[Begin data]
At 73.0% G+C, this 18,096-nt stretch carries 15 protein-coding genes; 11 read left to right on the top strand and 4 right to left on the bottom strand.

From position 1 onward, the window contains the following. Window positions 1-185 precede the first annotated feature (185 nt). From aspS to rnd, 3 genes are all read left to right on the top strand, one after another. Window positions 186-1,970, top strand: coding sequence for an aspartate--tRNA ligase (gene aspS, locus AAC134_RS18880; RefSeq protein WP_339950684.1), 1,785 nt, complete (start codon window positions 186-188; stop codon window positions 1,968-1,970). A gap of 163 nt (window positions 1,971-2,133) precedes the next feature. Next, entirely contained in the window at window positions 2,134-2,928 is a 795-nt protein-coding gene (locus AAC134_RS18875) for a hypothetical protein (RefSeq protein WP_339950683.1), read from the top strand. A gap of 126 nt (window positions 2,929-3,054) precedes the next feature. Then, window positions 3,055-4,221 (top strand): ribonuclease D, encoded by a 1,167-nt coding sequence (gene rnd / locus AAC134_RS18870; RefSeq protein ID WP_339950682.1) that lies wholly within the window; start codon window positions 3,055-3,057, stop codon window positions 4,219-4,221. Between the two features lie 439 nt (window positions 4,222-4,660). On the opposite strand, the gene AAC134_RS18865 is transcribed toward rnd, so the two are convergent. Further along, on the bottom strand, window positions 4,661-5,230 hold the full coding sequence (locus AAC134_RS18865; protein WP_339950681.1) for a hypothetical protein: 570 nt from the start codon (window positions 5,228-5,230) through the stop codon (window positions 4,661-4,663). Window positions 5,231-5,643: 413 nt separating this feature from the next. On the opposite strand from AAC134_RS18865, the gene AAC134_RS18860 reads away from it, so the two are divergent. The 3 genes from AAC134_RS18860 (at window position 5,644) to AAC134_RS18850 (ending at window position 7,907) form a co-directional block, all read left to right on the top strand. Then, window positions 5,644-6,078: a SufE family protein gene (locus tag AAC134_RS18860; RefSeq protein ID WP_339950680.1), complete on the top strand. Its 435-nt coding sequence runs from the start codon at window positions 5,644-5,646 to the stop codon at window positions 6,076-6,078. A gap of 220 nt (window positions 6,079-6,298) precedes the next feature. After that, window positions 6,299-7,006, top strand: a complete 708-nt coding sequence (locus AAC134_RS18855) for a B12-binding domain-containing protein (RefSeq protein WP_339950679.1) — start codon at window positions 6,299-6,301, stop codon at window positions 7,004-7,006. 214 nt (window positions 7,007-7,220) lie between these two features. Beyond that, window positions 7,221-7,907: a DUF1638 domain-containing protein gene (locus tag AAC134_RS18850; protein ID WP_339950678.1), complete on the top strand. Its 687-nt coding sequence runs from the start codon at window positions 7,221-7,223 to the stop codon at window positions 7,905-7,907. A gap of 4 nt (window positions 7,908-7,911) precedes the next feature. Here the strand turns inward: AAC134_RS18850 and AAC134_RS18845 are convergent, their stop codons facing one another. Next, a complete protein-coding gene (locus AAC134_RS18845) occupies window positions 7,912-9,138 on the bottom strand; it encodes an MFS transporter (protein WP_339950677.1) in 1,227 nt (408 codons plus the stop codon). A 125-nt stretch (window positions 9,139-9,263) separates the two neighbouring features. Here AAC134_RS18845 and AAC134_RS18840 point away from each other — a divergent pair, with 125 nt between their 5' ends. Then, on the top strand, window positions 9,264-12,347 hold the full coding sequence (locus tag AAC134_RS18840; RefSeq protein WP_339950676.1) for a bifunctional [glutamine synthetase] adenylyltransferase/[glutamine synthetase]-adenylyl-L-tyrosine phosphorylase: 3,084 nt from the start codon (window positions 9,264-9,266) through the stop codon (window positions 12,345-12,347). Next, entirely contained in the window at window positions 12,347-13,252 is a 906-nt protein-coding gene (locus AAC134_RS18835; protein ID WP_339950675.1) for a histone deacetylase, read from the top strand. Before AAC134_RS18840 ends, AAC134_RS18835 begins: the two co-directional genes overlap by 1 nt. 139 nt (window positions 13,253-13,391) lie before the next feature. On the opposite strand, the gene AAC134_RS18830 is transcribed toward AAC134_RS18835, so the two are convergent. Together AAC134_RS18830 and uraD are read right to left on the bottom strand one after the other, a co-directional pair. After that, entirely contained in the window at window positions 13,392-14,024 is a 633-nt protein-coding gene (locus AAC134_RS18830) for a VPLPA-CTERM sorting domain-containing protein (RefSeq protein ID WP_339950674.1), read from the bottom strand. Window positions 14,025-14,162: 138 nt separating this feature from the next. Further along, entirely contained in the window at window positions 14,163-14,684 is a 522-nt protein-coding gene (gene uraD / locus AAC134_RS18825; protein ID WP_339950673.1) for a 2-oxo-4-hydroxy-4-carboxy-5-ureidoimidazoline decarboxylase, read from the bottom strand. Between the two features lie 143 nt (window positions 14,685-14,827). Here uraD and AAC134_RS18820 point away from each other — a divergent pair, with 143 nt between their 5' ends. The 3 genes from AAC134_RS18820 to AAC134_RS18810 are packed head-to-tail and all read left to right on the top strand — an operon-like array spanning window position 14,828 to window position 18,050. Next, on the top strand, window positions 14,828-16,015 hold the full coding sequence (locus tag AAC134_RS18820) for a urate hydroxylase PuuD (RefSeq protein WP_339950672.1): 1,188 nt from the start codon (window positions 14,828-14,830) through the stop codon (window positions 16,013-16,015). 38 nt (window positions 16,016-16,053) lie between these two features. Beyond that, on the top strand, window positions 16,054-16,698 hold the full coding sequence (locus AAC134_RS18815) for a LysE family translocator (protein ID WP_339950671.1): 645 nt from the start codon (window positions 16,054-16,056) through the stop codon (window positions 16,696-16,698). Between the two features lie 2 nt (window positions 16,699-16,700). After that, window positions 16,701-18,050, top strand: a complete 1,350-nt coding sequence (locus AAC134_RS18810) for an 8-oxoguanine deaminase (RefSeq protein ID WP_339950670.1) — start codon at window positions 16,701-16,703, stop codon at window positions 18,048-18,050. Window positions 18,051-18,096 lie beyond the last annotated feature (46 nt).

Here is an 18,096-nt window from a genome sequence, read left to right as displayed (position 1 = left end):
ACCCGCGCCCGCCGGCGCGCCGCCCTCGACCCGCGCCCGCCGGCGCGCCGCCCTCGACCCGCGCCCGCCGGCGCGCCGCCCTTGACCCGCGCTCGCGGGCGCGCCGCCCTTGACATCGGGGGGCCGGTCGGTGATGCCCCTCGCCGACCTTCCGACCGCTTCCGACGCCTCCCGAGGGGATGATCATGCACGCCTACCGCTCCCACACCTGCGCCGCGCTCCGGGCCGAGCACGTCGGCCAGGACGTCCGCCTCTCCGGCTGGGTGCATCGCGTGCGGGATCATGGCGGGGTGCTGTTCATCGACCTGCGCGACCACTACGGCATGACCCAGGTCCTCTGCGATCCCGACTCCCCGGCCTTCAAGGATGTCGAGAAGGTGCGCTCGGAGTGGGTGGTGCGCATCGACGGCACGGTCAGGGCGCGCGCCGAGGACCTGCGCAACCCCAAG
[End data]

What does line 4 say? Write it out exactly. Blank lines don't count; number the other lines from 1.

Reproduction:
ACCCGCGCCCGCCGGCGCGCCGCCCTCGACCCGCGCCCGCCGGCGCGCCGCCCTCGACCCGCGCCCGCCGGCGCGCCGCCCTTGACCCGCGCTCGCGGGCGCGCCGCCCTTGACATCGGGGGGCCGGTCGGTGATGCCCCTCGCCGACCTTCCGACCGCTTCCGACGCCTCCCGAGGGGATGATCATGCACGCCTACCGCTCCCACACCTGCGCCGCGCTCCGGGCCGAGCACGTCGGCCAGGACGTCCGCCTCTCCGGCTGGGTGCATCGCGTGCGGGATCATGGCGGGGTGCTGTTCATCGACCTGCGCGACCACTACGGCATGACCCAGGTCCTCTGCGATCCCGACTCCCCGGCCTTCAAGGATGTCGAGAAGGTGCGCTCGGAGTGGGTGGTGCGCATCGACGGCACGGTCAGGGCGCGCGCCGAGGACCTGCGCAACCCCAAG